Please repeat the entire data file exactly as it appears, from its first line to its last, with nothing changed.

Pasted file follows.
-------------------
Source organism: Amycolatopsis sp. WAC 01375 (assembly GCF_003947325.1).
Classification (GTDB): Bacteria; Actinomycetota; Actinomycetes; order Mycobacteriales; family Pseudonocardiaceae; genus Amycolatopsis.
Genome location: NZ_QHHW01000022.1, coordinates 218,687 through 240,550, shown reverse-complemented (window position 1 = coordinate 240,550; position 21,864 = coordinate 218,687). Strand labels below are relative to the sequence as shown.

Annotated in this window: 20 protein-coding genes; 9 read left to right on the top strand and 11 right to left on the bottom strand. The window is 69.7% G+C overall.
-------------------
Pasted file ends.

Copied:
Source organism: Amycolatopsis sp. WAC 01375 (assembly GCF_003947325.1).
Classification (GTDB): Bacteria; Actinomycetota; Actinomycetes; order Mycobacteriales; family Pseudonocardiaceae; genus Amycolatopsis.
Genome location: NZ_QHHW01000022.1, coordinates 218,687 through 240,550, shown reverse-complemented (window position 1 = coordinate 240,550; position 21,864 = coordinate 218,687). Strand labels below are relative to the sequence as shown.

Annotated in this window: 20 protein-coding genes; 9 read left to right on the top strand and 11 right to left on the bottom strand. The window is 69.7% G+C overall.